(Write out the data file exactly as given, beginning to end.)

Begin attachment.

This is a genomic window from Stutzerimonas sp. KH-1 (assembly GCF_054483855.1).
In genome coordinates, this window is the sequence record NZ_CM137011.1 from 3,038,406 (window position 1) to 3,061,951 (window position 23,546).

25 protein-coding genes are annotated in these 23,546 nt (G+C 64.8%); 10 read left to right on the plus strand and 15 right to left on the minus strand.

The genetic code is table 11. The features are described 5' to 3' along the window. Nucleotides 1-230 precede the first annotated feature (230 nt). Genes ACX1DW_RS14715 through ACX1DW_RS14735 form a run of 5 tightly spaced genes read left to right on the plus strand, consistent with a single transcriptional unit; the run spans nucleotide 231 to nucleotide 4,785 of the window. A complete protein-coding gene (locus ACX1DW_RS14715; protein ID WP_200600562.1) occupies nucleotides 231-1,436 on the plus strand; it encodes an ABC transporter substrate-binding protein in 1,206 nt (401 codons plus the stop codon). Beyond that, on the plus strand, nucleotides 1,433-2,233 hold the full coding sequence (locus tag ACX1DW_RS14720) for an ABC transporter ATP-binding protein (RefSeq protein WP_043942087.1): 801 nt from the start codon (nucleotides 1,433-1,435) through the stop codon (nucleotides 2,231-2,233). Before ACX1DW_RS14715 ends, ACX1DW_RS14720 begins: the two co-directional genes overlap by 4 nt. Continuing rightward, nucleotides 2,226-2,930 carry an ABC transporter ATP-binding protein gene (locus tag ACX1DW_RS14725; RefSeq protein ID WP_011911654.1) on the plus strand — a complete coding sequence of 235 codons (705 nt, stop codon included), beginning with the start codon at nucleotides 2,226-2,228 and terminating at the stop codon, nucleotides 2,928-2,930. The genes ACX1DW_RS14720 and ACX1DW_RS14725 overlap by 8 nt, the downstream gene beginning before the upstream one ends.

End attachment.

This is a genomic window from Stutzerimonas sp. KH-1 (assembly GCF_054483855.1).
In genome coordinates, this window is the sequence record NZ_CM137011.1 from 3,038,406 (window position 1) to 3,061,951 (window position 23,546).

25 protein-coding genes are annotated in these 23,546 nt (G+C 64.8%); 10 read left to right on the plus strand and 15 right to left on the minus strand.

The genetic code is table 11. The features are described 5' to 3' along the window. Nucleotides 1-230 precede the first annotated feature (230 nt). Genes ACX1DW_RS14715 through ACX1DW_RS14735 form a run of 5 tightly spaced genes read left to right on the plus strand, consistent with a single transcriptional unit; the run spans nucleotide 231 to nucleotide 4,785 of the window. A complete protein-coding gene (locus ACX1DW_RS14715; protein ID WP_200600562.1) occupies nucleotides 231-1,436 on the plus strand; it encodes an ABC transporter substrate-binding protein in 1,206 nt (401 codons plus the stop codon). Beyond that, on the plus strand, nucleotides 1,433-2,233 hold the full coding sequence (locus tag ACX1DW_RS14720) for an ABC transporter ATP-binding protein (RefSeq protein WP_043942087.1): 801 nt from the start codon (nucleotides 1,433-1,435) through the stop codon (nucleotides 2,231-2,233). Before ACX1DW_RS14715 ends, ACX1DW_RS14720 begins: the two co-directional genes overlap by 4 nt. Continuing rightward, nucleotides 2,226-2,930 carry an ABC transporter ATP-binding protein gene (locus tag ACX1DW_RS14725; RefSeq protein ID WP_011911654.1) on the plus strand — a complete coding sequence of 235 codons (705 nt, stop codon included), beginning with the start codon at nucleotides 2,226-2,228 and terminating at the stop codon, nucleotides 2,928-2,930. The genes ACX1DW_RS14720 and ACX1DW_RS14725 overlap by 8 nt, the downstream gene beginning before the upstream one ends.